WASHINGTON - For more than a decade, contract work for the government was big business for many private companies. But the funding behind these lucrative contracts has been on the decline, dropping by close to 11 percent from 2012 to 2013, according to The New York Times.
In fiscal year 2013, which ended on Sept. 30, the government spent $460 billion on contracts with businesses.
"I don't think that there's any reason to believe the the number is going to go up again," says Dan Gordon, former administrator for the Office of Federal Procurement Policy under President Barack Obama in 2008. The office deals with government contracts. Gordon is now an associate dean for government procurement law studies at the George Washington University Law School.
"I think you are going to see $460 billion serve as a kind of ceiling; how much further it's going to fall is a hard thing to predict," Gordon says.
But he says he would be surprised if it fell more than 10 percent in fiscal year 2014.
The business of government contracts peaked in 2009, when Uncle Sam doled out $550 billion. Gordon says the drop of $90 billion in spending over the past five years shows "we are correcting what might have been an aberration over the last six years or so, with the spending being so astronomically high."
The reason for the decrease?
"Partly it's because of sequestration; it's because of dealing with the deficit; a very small part is because of the government buying smart," Gordon says. Winding down the war in Afghanistan and Iraq played a major part as well, he says.
"Almost all of the decline in the last year was at the Department of Defense; the civilian agencies didn't have a decline that was significant," he adds.
With less money to go around, it will be tough for businesses to enter the federal market, but Gordon says, "It is not gonna disappear; it's not gonna shrink dramatically; that's a very big market place for any company -- large, medium- sized or small."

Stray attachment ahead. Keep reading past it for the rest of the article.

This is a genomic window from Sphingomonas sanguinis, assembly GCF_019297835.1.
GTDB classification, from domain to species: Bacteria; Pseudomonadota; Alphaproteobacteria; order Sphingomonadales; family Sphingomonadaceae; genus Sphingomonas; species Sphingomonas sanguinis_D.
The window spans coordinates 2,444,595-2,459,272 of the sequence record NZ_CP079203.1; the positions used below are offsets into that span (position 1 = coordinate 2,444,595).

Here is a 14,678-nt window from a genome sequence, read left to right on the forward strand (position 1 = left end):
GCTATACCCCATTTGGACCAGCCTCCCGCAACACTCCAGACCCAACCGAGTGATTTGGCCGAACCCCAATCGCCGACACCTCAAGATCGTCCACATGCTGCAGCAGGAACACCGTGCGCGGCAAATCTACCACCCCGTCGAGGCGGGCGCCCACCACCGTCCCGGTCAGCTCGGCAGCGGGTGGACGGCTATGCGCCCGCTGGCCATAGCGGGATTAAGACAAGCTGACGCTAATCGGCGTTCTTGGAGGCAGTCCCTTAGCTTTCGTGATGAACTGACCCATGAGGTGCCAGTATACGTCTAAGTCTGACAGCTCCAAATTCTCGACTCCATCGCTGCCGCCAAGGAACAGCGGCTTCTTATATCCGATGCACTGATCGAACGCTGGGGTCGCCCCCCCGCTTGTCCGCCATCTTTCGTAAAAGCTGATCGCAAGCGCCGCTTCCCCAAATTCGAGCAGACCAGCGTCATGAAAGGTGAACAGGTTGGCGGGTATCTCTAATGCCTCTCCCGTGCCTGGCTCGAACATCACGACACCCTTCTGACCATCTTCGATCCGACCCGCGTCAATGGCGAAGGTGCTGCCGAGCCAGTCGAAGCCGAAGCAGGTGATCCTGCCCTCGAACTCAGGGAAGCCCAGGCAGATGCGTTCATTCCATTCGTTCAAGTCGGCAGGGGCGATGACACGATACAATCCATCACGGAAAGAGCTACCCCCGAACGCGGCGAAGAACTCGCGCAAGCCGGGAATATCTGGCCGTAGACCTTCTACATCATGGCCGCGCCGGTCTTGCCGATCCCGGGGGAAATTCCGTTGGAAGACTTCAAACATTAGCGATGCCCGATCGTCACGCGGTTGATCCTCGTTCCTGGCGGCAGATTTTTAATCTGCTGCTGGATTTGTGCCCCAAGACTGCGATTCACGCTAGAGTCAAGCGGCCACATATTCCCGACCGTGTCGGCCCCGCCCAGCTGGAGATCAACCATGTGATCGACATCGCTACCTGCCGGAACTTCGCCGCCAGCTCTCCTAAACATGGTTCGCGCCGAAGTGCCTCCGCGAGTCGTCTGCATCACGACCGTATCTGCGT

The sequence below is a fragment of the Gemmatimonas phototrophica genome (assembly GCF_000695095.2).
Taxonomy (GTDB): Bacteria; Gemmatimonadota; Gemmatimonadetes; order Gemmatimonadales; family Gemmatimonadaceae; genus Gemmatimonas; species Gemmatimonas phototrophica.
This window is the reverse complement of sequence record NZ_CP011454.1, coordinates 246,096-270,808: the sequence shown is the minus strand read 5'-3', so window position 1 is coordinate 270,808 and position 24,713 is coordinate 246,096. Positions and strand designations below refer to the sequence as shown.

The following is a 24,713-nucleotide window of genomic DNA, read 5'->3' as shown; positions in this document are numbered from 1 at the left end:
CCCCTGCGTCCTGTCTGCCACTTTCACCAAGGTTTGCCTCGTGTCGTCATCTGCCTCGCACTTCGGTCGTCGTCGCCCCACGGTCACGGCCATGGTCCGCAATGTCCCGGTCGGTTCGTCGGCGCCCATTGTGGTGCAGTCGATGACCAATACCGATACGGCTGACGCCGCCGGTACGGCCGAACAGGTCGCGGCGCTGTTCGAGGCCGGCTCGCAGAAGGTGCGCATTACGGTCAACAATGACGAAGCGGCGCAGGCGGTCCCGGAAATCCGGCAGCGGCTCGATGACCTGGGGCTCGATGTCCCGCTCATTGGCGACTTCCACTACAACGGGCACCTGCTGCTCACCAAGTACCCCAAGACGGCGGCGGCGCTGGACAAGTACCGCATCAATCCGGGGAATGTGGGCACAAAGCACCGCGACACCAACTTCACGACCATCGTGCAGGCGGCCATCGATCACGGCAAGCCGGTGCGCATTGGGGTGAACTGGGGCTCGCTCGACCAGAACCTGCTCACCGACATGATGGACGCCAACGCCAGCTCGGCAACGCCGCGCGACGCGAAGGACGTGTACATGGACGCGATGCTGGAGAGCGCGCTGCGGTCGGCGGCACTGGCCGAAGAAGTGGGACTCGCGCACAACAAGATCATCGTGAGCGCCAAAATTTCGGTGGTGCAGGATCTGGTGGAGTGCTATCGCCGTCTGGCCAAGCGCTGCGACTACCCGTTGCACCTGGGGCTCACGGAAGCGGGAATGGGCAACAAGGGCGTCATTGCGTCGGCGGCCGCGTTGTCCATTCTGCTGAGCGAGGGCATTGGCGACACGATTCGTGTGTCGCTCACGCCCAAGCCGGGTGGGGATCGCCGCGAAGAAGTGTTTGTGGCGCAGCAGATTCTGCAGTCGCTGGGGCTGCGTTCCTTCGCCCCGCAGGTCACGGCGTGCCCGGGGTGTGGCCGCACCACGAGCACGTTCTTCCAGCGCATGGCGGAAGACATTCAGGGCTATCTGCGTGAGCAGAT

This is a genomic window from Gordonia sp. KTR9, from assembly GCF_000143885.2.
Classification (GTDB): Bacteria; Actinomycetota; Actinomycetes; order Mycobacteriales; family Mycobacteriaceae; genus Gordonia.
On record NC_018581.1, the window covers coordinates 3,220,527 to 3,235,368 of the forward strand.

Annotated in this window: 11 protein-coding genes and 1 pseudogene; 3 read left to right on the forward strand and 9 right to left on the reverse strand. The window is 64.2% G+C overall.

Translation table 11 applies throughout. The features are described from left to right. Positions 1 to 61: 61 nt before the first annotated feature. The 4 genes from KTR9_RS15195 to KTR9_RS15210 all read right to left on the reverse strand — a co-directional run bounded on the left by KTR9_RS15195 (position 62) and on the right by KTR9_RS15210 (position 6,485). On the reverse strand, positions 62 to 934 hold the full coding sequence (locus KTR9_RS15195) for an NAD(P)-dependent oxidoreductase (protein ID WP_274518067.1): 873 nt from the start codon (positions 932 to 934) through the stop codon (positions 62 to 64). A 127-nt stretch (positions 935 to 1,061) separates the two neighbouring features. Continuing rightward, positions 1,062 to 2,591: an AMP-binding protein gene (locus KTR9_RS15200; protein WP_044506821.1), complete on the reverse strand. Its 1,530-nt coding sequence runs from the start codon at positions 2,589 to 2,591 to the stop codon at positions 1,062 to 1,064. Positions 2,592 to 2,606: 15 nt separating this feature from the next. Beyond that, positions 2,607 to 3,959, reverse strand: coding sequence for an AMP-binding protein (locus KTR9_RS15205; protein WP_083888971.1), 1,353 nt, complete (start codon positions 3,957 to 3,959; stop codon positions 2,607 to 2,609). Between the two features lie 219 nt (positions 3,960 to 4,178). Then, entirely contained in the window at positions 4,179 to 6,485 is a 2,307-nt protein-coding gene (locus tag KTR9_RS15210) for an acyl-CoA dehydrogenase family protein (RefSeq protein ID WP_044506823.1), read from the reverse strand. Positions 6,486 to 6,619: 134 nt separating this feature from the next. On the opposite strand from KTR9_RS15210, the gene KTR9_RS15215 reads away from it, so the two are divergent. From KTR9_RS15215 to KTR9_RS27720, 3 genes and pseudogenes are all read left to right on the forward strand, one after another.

While there is no data to show how much the decrease will impact small business, bigger companies, as you might expect, will weather the storm better.
"The large defense contractors that are working on major weapons systems are the ones most likely to escape unscathed," Gordon says.
Stephen Fuller, director of the Center for Regional Analysis at George Mason University, also says forecasts indicate that we're at the end of the cutbacks, but he says he thinks "for the next three years the federal contracting environment is gonna be pretty competitive."
"The government is trying to be more efficient and spend our money more carefully but it has a consequence to the vendors," Fuller says. "A small business has less flexibility in how they shift their business opportunities."
Fuller says Congress may need to step in as spending levels go down "to help these companies, to make sure they get their fair share of the work ... the distribution of the pie needs to be re-thought."
As some business owners look at taking more of their goods and services into the private sector, Gordon encourages them to not abandon the federal contracts market.
"Our businesses, especially our small businesses, can often be nimble; they can bring innovation to the marketplace," Gordon says.
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Editor's note: This story incorrectly identified the amount the government spent on contracts with businesses during fiscal year 2013. We regret the error.
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